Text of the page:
3 a.m. Dressed professionally in my best suit (thanks, grandpa!) I show up at the jurry-rigged office of the Bond Marketing Group. I sit in the room for a bit, flirt a little with the receptionist (a very little: she's juggling phone calls three at a time for most of it.) Finally I get in to see the chieftain of this odd tribe, a large and suspiciously energetic Mormon whom I will refer to as Buzz. Buzz talks a bit about my resume, obviously-isn't-really-listening as I give my responses to his stock questions, very carefully does not call what his company does door-to-door sales (it's 'marketing'.) At the end, he offers me a 'Day of Observation' (abbreviated to 'Day of O') in the field with one of his leaders.
I've done this sort of thing before, so I'm thinking how bad can it be? "Sure," I say, "I'll show up tomorrow at 11."
"Good to hear, buddy!" Enthuses Buzz, sticking out his meaty hand. I shake.
Thus ends my first day's involvement with the Bond Marketing Group. Swing by tomorrow to find out how day 2 went.
Monday, May 02, 2005
Weapons of Mass Misinformation
There. Done? Okay, lets continue.
It turns out the troops in Iraq are composing their own soundtrack, mostly in the key of hip-hop. Sixty years from now, when the veterans from Iraq get together, they'll be listening to their own music.
That got me to thinking, though: how important is it, really, that so much of the media (and the film industry, and music industry, etc) is completely against the war? A lot of conservatives make a big deal about it, and worry, as Steyn does, that the total unwillingness of media elites to get behind their country shows a sort of rot at the moral core of Western culture. Islamists, they say, are successfully exploiting that weakness, and if they can't win on the battlefield, they'll win by dragging things out so long that we just collapse.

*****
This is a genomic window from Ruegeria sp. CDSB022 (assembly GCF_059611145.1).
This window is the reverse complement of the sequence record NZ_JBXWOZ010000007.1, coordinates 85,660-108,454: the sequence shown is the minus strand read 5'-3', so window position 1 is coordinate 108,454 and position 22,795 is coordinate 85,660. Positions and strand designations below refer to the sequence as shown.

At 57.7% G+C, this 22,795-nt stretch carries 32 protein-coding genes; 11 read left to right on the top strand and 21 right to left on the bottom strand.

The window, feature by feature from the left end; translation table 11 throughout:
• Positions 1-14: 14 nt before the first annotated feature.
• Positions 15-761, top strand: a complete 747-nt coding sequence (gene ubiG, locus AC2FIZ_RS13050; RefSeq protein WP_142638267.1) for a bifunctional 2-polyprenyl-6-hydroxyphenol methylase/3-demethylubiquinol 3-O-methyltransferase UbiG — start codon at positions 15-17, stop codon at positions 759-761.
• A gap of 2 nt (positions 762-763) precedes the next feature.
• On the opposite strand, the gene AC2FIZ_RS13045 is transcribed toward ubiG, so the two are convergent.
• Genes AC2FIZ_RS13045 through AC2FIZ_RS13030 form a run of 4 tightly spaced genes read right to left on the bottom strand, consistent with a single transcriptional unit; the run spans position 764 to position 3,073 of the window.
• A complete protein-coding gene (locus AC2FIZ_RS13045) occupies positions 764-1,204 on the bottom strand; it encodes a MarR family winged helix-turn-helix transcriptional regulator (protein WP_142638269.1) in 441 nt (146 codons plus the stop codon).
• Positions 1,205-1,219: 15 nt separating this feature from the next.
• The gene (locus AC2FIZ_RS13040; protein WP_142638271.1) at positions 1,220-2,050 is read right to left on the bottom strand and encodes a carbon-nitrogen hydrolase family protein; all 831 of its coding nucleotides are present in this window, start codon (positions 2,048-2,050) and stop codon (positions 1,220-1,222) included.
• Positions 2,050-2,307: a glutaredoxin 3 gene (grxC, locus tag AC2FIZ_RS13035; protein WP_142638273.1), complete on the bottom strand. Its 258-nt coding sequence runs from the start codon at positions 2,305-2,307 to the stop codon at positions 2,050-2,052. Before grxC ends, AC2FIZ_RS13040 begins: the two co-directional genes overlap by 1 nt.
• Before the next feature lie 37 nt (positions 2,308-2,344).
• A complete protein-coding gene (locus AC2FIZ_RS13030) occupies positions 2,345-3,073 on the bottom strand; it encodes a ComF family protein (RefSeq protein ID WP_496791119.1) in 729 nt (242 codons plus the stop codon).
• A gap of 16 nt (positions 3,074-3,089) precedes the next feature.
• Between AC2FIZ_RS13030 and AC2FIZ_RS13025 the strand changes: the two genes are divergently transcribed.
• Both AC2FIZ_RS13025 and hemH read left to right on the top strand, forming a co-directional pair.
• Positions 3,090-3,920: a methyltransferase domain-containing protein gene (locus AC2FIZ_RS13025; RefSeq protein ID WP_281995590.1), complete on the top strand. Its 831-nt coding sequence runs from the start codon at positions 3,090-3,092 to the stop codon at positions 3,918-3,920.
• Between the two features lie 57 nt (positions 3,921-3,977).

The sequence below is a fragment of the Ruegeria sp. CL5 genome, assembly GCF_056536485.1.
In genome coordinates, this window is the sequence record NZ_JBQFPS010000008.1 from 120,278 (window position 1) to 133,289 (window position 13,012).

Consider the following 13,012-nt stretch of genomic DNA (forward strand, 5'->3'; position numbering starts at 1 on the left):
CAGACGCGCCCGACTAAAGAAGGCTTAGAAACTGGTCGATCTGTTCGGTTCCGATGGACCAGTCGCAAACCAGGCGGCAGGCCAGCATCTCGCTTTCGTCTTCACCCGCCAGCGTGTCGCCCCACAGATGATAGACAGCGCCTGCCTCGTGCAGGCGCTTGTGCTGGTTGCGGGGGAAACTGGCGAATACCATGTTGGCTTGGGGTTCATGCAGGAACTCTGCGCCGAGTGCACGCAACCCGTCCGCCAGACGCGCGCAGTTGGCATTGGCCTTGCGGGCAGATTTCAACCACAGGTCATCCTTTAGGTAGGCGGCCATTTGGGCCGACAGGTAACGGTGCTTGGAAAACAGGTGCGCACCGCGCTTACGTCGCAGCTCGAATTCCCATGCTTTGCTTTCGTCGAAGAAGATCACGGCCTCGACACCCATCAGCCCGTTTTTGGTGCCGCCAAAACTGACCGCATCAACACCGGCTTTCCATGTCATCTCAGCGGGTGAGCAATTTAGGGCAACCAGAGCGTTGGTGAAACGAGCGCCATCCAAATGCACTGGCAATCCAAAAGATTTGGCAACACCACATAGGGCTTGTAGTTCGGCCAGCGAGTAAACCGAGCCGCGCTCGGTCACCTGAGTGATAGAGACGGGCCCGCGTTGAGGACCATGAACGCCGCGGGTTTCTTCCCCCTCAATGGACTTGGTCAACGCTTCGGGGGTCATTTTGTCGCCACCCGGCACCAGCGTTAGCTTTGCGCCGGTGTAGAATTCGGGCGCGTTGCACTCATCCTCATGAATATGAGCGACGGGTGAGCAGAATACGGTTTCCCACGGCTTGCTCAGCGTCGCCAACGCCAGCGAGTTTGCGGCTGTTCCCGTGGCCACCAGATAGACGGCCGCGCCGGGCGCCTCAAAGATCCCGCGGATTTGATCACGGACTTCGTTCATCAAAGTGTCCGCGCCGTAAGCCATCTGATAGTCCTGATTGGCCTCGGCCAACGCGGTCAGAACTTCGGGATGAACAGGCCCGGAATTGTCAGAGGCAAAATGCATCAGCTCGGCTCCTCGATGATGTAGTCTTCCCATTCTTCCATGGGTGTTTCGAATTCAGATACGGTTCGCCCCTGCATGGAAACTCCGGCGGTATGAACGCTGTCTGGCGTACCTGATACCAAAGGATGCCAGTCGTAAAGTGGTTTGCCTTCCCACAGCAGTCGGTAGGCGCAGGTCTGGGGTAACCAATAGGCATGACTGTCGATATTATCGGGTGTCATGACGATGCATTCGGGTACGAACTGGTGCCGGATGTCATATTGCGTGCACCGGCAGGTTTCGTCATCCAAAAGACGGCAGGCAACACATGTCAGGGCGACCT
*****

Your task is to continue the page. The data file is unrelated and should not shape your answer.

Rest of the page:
And maybe they're right. Certainly, media elites are hostile to the war; and, also certainly, the Islamists are exploiting - or at least attempting to exploit - that hostility.
But Western culture is a complex beast, and all is not necessarily as it appears. What if the media's hostility serves as a kind of civilization-level fake out? I'm not talking conspiracy, here; just a sort of epihenomenon. Convince the enemy that we really don't want to fight, that we're softer than we really are, and thus more easily goad them into doing something rash which gives us all the excuse we need to eat their culture. Such a tactic could never have worked fifty or sixty years ago: people basically believed what the broadcasts and broadsheets said, and the enemy had access to that same information. Thanks to the internet, though, news can flow in far more complex ways, and the 'traditional' sources (ie, newspapers and network TV) can be given a hefty dose of misleading spin without seriously impeding the flow of information to those citizens who actually matter (one way or another, they'll find out what they want to know.) Odds are the enemy will look at the traditional sources first, and place the most trust in them as national barometers. Again, I emphasize that I'm not talking conspiracy here (though it's not impossible to believe that the Bush administration might, perhaps sensing this very principle, subtly encourage such behaviour); I am sure the newsmen who daily distort the picture out of Iraq believe sincerely in what they are doing and saying.
So, which is it? Is the media's odd behaviour a symptom of imminent collapse? Or just the re-purposing of an obsolete communications tool from intelligence dissemination to Weapon of Mass Misinformation?
Sunday, May 01, 2005
Hillary and Victoria